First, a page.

2010 Mercury Milan Hybrid new car reviews

Hello and goodbye: Like all Mercurys, the Milan Hybrid leaves us by the end of the model year.

Better than: Toyota Prius? Maybe.
But not as good as: Having a chauffeur.
GRM Bang For The Buck Index: 70.61

How ironic that a Mercury Milan Hybrid showed up the day after Ford announced that the brand's days were numbered. Well, that doesn't mean that this is a lame duck: The Ford Fusion Hybrid is pretty much the same vehicle.

The Milan Hybrid is powered by a 2.5-liter, four-cylinder gas engine mated to an electric motor. Like other hybrids, it also uses regenerative braking to recharge the batter pack. Ah, technology.

Other staff views

David S. Wallens David S. Wallens
Editorial Director

You know, if you need a roomy, normal-sized sedan that features hybrid technology, this one should be on the list. It's certainly powerful enough for normal driving, and the back seat is comfy. It's very nicely equipped, too.

On the highway, at least like other hybrids I have driven, cruise control yields smooth sailing. When manually working the throttle, power delivery is a bit jagged as the electric motor and gas engine constantly swap back and forth. With the cruise on, however, things were much, much smoother.

We did plenty of highway and in-town driving with this one. Our fuel economy was in the mid-30s without really trying. (Interesting bit of info: The car is rated 41 city, 36 highway--not the other way around.)

By the way, this one comes pretty nicely equipped: 17-inch alloys, power seat, Sync voice-activated controls, etc.

I even dig the looks. Hey, it looks like a normal sedan. Yeah, I'd probably pop off the Hybrid badge, though.

Tim Suddard Tim Suddard
Publisher

Overall, the Ford Fusion is one of my favorite new cars. It is the right size, decent enough looking and the fit and finish are spot on. The handling, ride and passenger comfort are top of the class, and if I needed a four- door family sedan, I would certainly consider the Fusion. Perhaps it would ben be at the top of my list.

I have been a long time non-supporter of hybrid vehicles. I think while conceptually a bad idea, they tend to be complicated, heavy and the thought of owning one that is out of warranty terrifies me. I also can’t get use to the way they don’t make the right noises and they all tend to surge and buck some while running down the road at 80 mph, as they try to decide if they should be in gas or electric mode.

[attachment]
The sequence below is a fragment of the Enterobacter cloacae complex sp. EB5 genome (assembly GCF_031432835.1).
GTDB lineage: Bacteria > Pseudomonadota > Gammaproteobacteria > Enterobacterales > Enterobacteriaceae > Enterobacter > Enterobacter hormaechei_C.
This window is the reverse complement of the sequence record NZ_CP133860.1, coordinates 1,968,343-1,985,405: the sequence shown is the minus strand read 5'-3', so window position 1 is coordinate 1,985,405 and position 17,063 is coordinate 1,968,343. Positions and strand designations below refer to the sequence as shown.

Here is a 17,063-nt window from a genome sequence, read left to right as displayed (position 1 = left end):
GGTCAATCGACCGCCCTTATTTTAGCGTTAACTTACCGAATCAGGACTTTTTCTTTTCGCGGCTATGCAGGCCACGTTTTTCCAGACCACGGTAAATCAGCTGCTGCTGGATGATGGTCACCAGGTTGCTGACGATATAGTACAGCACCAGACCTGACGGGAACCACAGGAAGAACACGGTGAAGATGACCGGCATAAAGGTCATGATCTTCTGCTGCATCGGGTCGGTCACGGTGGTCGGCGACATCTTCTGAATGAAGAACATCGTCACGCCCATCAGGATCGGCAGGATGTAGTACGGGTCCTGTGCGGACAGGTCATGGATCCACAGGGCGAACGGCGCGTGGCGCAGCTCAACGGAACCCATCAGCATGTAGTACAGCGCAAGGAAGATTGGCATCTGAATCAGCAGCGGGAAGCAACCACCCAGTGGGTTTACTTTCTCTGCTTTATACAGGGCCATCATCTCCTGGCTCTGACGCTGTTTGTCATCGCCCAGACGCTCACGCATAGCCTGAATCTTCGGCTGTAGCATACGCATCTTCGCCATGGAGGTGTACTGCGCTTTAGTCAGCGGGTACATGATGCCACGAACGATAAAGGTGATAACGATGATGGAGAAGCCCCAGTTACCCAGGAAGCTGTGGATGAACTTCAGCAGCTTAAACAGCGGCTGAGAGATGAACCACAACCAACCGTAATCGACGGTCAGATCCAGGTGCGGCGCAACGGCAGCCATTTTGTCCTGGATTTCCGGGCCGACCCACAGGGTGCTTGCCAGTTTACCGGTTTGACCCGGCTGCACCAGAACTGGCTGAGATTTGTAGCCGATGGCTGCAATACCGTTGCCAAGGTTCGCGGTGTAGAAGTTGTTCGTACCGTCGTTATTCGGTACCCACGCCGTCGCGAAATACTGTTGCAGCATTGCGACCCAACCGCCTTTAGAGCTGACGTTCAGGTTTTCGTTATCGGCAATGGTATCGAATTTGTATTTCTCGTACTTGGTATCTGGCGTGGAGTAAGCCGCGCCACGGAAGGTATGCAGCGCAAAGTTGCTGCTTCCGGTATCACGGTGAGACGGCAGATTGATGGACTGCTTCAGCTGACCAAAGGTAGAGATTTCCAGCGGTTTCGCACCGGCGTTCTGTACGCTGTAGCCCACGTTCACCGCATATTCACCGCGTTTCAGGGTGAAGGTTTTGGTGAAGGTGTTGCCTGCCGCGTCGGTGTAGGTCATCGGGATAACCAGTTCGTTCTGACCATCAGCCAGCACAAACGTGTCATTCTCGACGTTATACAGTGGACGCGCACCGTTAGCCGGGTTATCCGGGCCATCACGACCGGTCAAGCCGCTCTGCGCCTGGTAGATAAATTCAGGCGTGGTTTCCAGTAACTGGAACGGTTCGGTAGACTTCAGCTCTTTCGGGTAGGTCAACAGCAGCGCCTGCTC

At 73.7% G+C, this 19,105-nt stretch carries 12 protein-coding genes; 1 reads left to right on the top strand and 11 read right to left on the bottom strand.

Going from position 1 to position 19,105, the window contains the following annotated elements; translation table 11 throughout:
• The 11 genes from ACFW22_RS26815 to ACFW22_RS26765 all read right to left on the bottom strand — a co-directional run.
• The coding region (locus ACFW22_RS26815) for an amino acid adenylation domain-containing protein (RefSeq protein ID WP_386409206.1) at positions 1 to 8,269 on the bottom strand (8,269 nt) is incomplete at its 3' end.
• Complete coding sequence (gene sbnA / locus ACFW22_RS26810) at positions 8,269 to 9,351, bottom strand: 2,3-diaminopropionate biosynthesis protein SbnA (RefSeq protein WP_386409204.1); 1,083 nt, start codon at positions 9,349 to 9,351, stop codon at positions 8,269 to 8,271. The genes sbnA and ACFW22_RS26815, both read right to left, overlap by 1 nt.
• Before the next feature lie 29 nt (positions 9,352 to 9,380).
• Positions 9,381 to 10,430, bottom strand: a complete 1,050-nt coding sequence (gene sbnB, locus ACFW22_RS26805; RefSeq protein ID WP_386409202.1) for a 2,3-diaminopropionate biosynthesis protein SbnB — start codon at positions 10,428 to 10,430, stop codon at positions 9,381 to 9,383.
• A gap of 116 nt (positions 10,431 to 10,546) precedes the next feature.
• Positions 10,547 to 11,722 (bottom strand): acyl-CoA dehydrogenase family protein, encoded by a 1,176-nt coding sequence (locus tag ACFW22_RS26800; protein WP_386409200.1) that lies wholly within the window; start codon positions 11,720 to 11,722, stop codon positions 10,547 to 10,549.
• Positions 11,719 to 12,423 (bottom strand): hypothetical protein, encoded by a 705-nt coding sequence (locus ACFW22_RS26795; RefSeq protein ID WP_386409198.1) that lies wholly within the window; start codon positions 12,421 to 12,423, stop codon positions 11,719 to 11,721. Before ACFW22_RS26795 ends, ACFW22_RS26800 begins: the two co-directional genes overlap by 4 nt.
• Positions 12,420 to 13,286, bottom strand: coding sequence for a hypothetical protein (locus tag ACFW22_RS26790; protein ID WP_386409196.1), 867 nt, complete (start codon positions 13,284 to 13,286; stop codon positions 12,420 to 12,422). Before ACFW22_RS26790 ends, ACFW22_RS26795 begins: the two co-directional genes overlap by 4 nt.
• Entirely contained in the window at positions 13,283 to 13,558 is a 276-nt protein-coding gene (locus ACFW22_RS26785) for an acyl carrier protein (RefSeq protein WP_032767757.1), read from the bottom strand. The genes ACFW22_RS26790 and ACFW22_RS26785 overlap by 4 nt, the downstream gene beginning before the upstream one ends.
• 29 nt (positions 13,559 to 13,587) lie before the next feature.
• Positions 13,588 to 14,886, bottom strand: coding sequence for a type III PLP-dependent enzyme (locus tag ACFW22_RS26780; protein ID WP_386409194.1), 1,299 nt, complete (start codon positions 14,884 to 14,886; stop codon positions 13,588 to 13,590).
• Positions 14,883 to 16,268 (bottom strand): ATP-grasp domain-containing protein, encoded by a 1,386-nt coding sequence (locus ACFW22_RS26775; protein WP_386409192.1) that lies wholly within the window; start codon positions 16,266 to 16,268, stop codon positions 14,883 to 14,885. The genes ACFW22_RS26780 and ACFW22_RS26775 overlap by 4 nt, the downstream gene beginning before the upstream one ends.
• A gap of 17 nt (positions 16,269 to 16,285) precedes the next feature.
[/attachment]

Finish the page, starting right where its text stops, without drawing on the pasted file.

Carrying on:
That said, the Milan Hybrid is the most seamless one I have driven so far. Sure, it still bugs me that it makes no engine noise when you start it, but I guess I could learn to live with that. The Milan Hybrid is quick enough, smooth enough in our test got 34.7 mpg in all around (but mostly in town) driving.

Sure, I think BMWs turbo diesel is still the answer to the fuel mileage question, but Ford has raised the hybrid bar.

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Comments
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jstein77
jstein77 SuperDork
7/13/10 3:26 p.m.

The Mercury brand is redundant and unnecessary, consisting entirely of Ford cars with other badges. A waste of money in today's environment. Pontiac, on the other hand, had unique and desirable products that appealed to enthusiasts. I was sorry to see it go.

David S. Wallens
David S. Wallens Editorial Director
12/10/13 12:00 a.m.

How ironic that a Mercury Milan Hybrid showed up the day after Ford announced that the brand's days were numbered. Well, that doesn't mean that this is a lame duck: The Ford Fusion Hybrid is pretty much the same vehicle.

The Milan Hybrid is powered by a 2.5-liter, four-cylinder gas engine mated to an electric motor. Like other hybrids, it also uses regenerative braking to recharge the batter pack. Ah, technology.

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